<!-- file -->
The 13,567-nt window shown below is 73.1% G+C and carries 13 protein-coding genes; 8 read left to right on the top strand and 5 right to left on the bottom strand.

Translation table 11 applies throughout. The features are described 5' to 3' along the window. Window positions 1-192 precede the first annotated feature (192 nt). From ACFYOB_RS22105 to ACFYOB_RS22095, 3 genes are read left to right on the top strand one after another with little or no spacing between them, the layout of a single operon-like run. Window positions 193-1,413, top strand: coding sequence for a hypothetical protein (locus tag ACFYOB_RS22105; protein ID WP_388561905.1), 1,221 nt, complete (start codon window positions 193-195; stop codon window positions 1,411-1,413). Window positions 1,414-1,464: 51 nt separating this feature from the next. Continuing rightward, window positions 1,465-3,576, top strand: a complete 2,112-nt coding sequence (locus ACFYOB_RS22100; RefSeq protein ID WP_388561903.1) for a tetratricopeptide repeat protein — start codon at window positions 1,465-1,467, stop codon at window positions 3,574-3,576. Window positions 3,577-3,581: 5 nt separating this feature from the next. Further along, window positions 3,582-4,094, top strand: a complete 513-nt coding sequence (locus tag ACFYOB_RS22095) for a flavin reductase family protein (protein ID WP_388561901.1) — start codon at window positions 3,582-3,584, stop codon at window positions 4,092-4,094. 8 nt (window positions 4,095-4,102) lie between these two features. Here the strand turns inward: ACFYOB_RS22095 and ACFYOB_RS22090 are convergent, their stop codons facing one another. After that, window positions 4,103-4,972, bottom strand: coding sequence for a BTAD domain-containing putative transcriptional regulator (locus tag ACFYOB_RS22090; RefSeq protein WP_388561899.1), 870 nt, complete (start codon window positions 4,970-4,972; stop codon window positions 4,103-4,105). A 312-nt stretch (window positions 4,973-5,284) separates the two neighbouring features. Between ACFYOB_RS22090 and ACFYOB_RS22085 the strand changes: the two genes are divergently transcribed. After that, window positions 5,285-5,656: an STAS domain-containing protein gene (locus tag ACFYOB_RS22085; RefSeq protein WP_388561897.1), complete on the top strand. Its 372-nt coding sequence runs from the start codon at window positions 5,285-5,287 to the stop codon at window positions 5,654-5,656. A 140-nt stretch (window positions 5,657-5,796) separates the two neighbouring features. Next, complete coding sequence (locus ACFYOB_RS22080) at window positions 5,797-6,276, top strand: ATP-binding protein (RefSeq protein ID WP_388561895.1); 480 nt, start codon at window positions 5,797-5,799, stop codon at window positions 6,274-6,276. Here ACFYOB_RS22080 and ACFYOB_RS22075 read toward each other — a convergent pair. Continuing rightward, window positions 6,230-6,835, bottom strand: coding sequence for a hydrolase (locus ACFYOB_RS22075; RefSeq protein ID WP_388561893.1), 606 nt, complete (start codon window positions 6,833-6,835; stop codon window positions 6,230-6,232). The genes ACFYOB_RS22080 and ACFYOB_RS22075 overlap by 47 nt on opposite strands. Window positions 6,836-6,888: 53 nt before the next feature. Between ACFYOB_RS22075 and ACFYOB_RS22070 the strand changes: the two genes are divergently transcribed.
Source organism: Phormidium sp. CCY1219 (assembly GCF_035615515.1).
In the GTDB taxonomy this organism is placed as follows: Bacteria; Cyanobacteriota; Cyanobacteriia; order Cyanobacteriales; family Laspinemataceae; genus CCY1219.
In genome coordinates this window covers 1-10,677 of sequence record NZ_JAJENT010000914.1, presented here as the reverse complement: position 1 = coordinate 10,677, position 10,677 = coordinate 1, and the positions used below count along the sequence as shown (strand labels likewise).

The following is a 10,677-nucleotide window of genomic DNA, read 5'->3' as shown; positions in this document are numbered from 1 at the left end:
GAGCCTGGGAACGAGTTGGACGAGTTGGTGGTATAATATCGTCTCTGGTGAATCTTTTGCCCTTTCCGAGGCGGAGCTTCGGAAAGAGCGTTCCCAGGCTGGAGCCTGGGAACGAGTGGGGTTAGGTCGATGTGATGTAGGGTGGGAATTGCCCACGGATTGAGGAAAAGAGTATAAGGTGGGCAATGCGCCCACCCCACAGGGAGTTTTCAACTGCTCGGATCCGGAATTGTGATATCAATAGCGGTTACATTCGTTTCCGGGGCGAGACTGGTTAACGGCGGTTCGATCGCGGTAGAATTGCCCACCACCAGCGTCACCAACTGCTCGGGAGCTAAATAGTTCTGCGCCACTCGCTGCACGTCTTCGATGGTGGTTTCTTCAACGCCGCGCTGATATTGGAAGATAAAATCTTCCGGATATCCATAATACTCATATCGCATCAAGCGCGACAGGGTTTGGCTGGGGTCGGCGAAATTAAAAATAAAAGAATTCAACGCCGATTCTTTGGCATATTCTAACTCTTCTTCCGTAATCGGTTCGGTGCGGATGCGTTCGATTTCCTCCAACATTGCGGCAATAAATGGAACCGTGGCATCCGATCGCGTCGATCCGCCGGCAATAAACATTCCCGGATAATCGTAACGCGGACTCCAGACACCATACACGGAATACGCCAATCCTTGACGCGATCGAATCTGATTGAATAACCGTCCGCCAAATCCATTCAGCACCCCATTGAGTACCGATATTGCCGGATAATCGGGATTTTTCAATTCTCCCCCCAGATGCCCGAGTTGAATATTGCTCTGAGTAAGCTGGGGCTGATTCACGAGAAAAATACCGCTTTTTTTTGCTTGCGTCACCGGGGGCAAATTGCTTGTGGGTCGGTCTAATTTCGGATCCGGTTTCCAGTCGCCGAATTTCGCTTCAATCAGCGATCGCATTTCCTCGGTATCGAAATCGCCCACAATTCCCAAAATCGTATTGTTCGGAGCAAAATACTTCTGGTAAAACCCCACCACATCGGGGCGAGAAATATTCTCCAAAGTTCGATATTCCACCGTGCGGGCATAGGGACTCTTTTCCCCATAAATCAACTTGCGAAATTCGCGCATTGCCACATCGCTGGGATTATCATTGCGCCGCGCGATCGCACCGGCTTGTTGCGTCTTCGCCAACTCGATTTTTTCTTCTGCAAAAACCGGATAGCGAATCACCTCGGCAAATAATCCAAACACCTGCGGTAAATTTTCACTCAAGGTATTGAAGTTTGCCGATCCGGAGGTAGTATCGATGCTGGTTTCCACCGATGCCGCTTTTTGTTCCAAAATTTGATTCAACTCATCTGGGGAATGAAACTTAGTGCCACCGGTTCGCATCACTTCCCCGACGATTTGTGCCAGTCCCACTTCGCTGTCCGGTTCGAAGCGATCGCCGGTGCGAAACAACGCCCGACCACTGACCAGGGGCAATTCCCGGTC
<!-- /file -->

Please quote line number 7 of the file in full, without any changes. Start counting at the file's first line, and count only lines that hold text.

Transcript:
GAGCCTGGGAACGAGTTGGACGAGTTGGTGGTATAATATCGTCTCTGGTGAATCTTTTGCCCTTTCCGAGGCGGAGCTTCGGAAAGAGCGTTCCCAGGCTGGAGCCTGGGAACGAGTGGGGTTAGGTCGATGTGATGTAGGGTGGGAATTGCCCACGGATTGAGGAAAAGAGTATAAGGTGGGCAATGCGCCCACCCCACAGGGAGTTTTCAACTGCTCGGATCCGGAATTGTGATATCAATAGCGGTTACATTCGTTTCCGGGGCGAGACTGGTTAACGGCGGTTCGATCGCGGTAGAATTGCCCACCACCAGCGTCACCAACTGCTCGGGAGCTAAATAGTTCTGCGCCACTCGCTGCACGTCTTCGATGGTGGTTTCTTCAACGCCGCGCTGATATTGGAAGATAAAATCTTCCGGATATCCATAATACTCATATCGCATCAAGCGCGACAGGGTTTGGCTGGGGTCGGCGAAATTAAAAATAAAAGAATTCAACGCCGATTCTTTGGCATATTCTAACTCTTCTTCCGTAATCGGTTCGGTGCGGATGCGTTCGATTTCCTCCAACATTGCGGCAATAAATGGAACCGTGGCATCCGATCGCGTCGATCCGCCGGCAATAAACATTCCCGGATAATCGTAACGCGGACTCCAGACACCATACACGGAATACGCCAATCCTTGACGCGATCGAATCTGATTGAATAACCGTCCGCCAAATCCATTCAGCACCCCATTGAGTACCGATATTGCCGGATAATCGGGATTTTTCAATTCTCCCCCCAGATGCCCGAGTTGAATATTGCTCTGAGTAAGCTGGGGCTGATTCACGAGAAAAATACCGCTTTTTTTTGCTTGCGTCACCGGGGGCAAATTGCTTGTGGGTCGGTCTAATTTCGGATCCGGTTTCCAGTCGCCGAATTTCGCTTCAATCAGCGATCGCATTTCCTCGGTATCGAAATCGCCCACAATTCCCAAAATCGTATTGTTCGGAGCAAAATACTTCTGGTAAAACCCCACCACATCGGGGCGAGAAATATTCTCCAAAGTTCGATATTCCACCGTGCGGGCATAGGGACTCTTTTCCCCATAAATCAACTTGCGAAATTCGCGCATTGCCACATCGCTGGGATTATCATTGCGCCGCGCGATCGCACCGGCTTGTTGCGTCTTCGCCAACTCGATTTTTTCTTCTGCAAAAACCGGATAGCGAATCACCTCGGCAAATAATCCAAACACCTGCGGTAAATTTTCACTCAAGGTATTGAAGTTTGCCGATCCGGAGGTAGTATCGATGCTGGTTTCCACCGATGCCGCTTTTTGTTCCAAAATTTGATTCAACTCATCTGGGGAATGAAACTTAGTGCCACCGGTTCGCATCACTTCCCCGACGATTTGTGCCAGTCCCACTTCGCTGTCCGGTTCGAAGCGATCGCCGGTGCGAAACAACGCCCGACCACTGACCAGGGGCAATTCCCGGTC